Turing Centennial Celebration – Day 3

Welcome to Day 3 proceedings of Turing Centennial Celebration. See also Day 1 and Day 2.

  • David Harel’s talk titled “Standing on the Shoulders of a Giant”

  • An entertaining musical video about Turing test

  • Avi Wigderson’s tak titled “The Hardness of Proving Computational Hardness”. It is always exciting to watch Avi’s talks.

  • Avi says “Easiness and Hardness are two sides of the same Mobius strip”.

  • Shafi Goldwasser’s talk titled “Pseudo Deterministic Algorithms”

  • Bob Tarjan’s talk titled “Search Tree Mysteries”.

  • Dick Lipton’s talk titled “What Would Turing Be Doing Today?”. As usual Dick’s talk is very entertaining. So I took more pictures.

  • “Making Projectors work” is a grand challenge :)

  • Birds vs Frogs
  • End of Dick’s talk

  • Christos Papadimitriou’s talk titled “The Origin of Computable Numbers”. Amazing talk comparing Turing and Darwin.

 

The three day Turing Centennial celebration comes to an end :(

 

Turing Centennial Celebration – Day 2

Welcome to Day 2 proceedings of Turing Centennial Celebration. Click here for yesterday’s events. Thanks to a comment of Noman, live VIDEO is also  available.

  • Martin Davis talks about “Universality is Ubiquitous”. The following slide is from Turing’s 1947 Lecture to the London Mathematical Society.

  • James Murray starts his talk titled “Mathematical Biology, Past, Present and Future: from animal coat patterns to brain tumors to saving marriages”

  • Now I understand “How the leopard gets its spots ?”

  • Barbara Liskov’s talk titled “Programming the Turing Machine”.

  • Tom Mitchell’s talk titled “Never-Ending Language Learning”. The following slide has a quote of Alan Turing, “What we want is a machine that can learn from experience”.

  • Andrew Odlyzko’s talk titled “Turing and the Riemann zeta function”.

  • Ron Rivest’s talk titled “The Growth of Cryptography”

  • Getting ready for dinner

  • Books about Alan Turing

  • Andrew Appel talking about “Turing, Gödel, and Church at Princeton in the 1930s”. This is an inspiring talk about the history of the origins of computing and programming languages at Princeton in 1930s.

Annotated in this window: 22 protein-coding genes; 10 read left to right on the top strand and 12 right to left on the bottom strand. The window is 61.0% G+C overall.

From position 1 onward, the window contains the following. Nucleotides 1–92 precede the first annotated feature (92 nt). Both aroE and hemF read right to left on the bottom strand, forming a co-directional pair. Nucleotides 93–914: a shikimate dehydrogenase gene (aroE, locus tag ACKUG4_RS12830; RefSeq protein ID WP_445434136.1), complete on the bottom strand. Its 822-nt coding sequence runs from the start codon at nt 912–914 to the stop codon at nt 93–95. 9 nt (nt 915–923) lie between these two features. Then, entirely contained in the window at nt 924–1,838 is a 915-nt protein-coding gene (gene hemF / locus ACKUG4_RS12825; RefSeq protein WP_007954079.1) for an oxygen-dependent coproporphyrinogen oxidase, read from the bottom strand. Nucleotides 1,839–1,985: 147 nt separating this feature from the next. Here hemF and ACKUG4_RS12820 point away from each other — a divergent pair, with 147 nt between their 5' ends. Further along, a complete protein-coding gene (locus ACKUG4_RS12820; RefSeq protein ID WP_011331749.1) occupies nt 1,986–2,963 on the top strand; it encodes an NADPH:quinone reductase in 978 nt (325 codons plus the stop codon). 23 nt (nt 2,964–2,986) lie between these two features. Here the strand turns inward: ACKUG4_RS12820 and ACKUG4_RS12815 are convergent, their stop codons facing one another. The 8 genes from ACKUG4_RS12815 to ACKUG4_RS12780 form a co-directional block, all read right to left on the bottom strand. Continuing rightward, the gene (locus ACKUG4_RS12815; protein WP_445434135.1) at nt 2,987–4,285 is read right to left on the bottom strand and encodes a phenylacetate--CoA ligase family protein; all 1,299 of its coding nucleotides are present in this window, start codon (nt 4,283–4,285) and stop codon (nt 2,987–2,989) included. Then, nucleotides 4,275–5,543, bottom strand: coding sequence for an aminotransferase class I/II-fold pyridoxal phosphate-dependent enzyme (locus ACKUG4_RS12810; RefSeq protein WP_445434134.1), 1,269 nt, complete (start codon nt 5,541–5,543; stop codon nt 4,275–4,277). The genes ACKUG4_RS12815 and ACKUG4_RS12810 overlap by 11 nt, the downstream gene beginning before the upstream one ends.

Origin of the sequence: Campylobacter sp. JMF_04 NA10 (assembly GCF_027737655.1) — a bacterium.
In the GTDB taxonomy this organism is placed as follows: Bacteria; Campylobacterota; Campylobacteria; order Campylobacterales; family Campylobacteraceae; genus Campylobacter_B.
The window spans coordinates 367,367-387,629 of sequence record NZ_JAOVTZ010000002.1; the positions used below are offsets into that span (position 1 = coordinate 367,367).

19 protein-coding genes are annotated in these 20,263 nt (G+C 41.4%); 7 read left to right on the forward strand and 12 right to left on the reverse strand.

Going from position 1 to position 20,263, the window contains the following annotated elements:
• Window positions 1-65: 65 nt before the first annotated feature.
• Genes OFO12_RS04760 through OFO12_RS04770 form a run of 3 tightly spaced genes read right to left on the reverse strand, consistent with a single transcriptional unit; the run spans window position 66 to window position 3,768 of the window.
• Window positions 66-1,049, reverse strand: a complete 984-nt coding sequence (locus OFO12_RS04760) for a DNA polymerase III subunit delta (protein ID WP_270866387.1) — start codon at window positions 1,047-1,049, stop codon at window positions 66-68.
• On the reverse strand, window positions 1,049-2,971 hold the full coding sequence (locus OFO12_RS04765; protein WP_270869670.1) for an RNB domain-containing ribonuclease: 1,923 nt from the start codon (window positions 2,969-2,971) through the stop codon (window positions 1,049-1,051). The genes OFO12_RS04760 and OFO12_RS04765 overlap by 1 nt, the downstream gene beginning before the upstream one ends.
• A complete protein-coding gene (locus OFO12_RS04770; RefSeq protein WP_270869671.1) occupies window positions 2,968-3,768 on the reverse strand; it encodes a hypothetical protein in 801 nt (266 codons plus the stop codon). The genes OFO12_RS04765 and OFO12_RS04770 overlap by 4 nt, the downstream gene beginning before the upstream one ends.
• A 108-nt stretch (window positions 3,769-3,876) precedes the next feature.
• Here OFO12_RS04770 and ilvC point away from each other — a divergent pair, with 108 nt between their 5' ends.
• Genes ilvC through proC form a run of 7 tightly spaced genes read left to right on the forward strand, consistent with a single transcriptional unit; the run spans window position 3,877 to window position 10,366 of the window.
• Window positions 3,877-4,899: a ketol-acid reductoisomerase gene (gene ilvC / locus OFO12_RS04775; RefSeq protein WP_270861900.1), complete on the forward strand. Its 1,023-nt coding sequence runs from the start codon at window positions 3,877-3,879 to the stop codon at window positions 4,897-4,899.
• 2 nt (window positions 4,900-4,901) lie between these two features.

• Jack Emery, producer of the movie talking about his inspiration behind making “Breaking the Code

  • I expected this movie to be a slow documentary. But it exceeded all my expectations. It has sharp dialogues, slick editing and top-notch performances.
  • Here is a sample of a mathematical conversation

 

  • Here is another sample
  • That’s all for today. Tune in tomorrow for Day 3 proceedings.

Turing Centennial Celebration – Day 1

Let me start this post with a couple of Turing Machine jokes I made up.

How many Turing machines does it take to change a lightbulb ? Just one. Turing machines can simulate each other.

A Turing machine walks into a bar. The bartender asks “what would you like to order”. Turing machine says “I am still deciding”.

As you already know, 2012 is the Year of Turing. Here at Princeton University we are celebrating this occasion from May 10 to 12. For a quick overview of the role of Princeton in the origins of computing watch the following video :

This post is a live blog of the events.

  • Les Valiant’s talk titled “Computer Science as a Natural Science”. I like the following slide saying “Darwin was a computer Scientist. Turing was a natural scientist

  • Andy Yao’s talk titled “Quantum Computing: A Great Science in the Making”. He says “Quantum Computers are coming sooner than you think. Coming soon to a store near you“.

  • Robert Kahn is starting his talk titled “A Systems Approach to Managing Distributed Information”. Among the Turing Award winners invited to this celebration, he is the only one from industry.

  • Richard Karp is starting his talk titled “Theory of Computation as an Enabling Tool for the Sciences”.

  • Richard Karp answering questions.

  • Eric Schmidt’s talk.

 

That’s all for today. Tune in tomorrow for Day 2 proceedings.